Does it matter how long someone’s been registered as a marriage celebrant? Well that depends. If they’re newbies (and there’s nothing wrong with that – we all started somewhere), they won’t have the wealth of experience that a more experienced celebrant will have. After a while you learn to think on your feet and know the best way to handle issues that might arise. If you’re keen on a newer celebrant, you may be able to negotiate their cost down which is a bonus.
How many weddings have you performed?
This question is important because let’s say the celebrant has been registered for five years and they’re done 50 weddings, that means they’re averaging 10 weddings a year, which in turn assumes that they are a hobby celebrant rather than a professional celebrant. Does that matter? Well, that’s up to you. Hobby celebrants are usually cheaper. As a benchmark, the average celebrant does about 5 – 10 weddings per year while professional celebrants can do anywhere up to 150 per annum and this equates to a big difference in experience levels.
How much do you charge as a marriage celebrant and what does it include?
Please never choose a celebrant on price alone! Trust me, that’s fraught with danger. There are basically three price ranges for marriage celebrants (though this is generalised to the Sunshine Coast and obviously changes according to different regions):
Up to $450 : The lower end of the market – be careful how you choose your celebrant, don’t do it just based on price
$500 – $750: What most marriage celebrants charge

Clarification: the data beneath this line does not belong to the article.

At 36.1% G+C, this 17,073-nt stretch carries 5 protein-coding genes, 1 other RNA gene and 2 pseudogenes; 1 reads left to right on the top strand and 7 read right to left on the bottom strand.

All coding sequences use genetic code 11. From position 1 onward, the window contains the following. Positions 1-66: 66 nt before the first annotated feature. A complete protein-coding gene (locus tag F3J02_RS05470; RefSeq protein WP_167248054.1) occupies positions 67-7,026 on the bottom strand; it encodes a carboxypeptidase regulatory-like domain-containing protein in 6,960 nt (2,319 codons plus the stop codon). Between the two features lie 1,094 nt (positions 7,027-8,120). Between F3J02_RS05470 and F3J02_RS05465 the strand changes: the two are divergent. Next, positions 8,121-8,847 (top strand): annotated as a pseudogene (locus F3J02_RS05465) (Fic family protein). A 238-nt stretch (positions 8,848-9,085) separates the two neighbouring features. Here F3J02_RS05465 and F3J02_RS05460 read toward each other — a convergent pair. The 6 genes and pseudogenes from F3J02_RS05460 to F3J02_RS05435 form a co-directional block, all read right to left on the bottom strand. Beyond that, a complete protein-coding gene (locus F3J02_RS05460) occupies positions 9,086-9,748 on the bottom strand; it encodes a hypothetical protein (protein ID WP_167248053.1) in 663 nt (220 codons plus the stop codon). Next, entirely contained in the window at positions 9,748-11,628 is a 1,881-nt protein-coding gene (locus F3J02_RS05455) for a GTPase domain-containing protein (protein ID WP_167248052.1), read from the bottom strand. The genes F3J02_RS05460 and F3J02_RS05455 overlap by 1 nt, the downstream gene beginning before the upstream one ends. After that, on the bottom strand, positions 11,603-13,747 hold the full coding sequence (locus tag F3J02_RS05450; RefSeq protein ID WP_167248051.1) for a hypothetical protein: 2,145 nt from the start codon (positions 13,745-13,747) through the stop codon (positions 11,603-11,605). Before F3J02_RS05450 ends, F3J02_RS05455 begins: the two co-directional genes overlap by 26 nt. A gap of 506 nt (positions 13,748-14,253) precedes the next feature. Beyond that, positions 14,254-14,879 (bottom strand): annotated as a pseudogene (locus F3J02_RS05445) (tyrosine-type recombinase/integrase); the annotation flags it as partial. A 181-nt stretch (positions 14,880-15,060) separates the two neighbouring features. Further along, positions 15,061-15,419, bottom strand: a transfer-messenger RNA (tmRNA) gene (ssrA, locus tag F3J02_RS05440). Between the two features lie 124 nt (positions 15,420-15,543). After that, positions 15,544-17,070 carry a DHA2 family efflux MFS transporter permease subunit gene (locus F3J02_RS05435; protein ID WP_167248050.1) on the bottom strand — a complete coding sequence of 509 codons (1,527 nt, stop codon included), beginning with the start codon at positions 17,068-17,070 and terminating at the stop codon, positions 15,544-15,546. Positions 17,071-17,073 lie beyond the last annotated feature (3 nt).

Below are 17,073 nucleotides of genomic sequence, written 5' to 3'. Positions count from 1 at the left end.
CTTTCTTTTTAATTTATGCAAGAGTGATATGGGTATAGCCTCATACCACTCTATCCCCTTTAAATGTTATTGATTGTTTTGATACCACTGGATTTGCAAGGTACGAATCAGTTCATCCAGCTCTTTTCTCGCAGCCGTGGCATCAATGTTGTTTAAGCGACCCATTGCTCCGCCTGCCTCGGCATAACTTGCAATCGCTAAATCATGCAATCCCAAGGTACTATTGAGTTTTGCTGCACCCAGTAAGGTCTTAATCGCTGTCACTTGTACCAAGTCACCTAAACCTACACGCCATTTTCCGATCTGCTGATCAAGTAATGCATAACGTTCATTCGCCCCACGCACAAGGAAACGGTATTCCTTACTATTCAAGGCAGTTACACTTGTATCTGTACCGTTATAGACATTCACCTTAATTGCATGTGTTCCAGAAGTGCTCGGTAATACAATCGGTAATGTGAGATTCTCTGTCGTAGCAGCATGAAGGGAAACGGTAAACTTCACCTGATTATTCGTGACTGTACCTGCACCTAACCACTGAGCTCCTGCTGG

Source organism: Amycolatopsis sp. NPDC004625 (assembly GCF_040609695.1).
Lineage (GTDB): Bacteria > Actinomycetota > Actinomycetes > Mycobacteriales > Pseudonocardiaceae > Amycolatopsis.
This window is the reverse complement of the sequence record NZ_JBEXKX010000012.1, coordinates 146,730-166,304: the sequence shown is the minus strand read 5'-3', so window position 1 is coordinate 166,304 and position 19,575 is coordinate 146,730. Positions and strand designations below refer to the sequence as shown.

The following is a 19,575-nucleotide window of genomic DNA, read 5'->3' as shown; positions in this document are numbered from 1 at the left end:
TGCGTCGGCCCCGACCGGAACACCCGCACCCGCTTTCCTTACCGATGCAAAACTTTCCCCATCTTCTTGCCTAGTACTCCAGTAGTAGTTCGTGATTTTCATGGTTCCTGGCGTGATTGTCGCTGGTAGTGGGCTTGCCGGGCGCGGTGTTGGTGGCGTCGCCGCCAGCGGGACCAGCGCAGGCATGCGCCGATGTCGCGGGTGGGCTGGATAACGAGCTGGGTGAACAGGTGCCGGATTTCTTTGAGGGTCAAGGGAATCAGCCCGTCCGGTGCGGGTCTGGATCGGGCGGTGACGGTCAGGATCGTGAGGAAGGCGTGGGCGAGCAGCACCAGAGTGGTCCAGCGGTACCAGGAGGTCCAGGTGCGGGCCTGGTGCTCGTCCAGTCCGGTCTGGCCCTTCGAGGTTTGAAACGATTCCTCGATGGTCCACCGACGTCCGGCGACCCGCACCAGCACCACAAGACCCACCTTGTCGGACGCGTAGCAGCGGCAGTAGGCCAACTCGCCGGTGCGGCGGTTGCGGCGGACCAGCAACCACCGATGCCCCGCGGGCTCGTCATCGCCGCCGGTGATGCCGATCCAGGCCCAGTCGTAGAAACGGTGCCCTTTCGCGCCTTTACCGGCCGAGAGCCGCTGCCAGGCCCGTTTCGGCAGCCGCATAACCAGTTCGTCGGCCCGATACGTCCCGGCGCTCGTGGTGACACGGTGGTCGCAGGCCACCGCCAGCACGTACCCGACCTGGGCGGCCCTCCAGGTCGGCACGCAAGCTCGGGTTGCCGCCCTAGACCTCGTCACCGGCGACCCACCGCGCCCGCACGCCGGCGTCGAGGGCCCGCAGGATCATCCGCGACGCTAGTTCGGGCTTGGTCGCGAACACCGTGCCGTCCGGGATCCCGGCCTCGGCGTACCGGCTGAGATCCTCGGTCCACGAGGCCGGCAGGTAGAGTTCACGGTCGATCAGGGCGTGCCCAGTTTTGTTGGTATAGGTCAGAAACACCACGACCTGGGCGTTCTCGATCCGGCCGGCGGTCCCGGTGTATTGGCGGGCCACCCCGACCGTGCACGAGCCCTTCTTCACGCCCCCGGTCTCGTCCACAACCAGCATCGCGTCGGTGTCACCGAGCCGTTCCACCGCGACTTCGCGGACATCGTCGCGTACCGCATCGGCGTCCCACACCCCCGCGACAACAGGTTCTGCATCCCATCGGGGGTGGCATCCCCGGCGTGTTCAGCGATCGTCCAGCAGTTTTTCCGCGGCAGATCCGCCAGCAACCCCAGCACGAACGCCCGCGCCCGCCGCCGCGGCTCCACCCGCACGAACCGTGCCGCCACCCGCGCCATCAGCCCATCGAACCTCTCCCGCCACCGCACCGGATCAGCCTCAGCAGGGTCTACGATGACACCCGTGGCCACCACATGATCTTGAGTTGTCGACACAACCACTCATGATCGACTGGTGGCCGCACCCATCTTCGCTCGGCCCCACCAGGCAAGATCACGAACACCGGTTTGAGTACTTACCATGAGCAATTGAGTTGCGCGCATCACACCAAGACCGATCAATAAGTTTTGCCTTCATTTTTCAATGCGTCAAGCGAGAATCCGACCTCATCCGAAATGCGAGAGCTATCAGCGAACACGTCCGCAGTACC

$800 + : The high end of the market and usually an indicator that you’re dealing with a professional marriage celebrant (as in this is their main source of income)
But there’s other things to consider beside price. For instance, you might find an absolute gem that ticks all your boxes for $450, or you might hire a dud when you’ve paid over $1000 (I’ve heard horror stories!) Paying a lot does not guarantee a fabulous celebrant. Do your homework on the celebrant’s you’re interested in and listen to your gut instinct – that’s what it’s there for. I use gut instinct too, and because of it, have knocked back couples that I got queasy tummy flips. Ain’t no-body got time fo dat!
What’s your natural style as a celebrant?
Trying to be someone you’re not will make for a very inauthentic ceremony, and no-one wants that. Be clear on what style of wedding ceremony you want: romantic, emotional, quirky, hilarious, traditional – they all require different personalities. Try to find out the true personality of your celebrant and make sure you ‘click’. You can do your homework in other ways, for example check the photographs they use to advertise. Most of my photos are of the couple, their wedding party and guests laughing because that reflects my natural style of ceremony. The other thing I’ve noticed is that a lot of people think that couples want all the gooey feely stuff which is just not true, so there’s a little bit of acting in this business!
What’s the worst thing that’s happened to you at a wedding?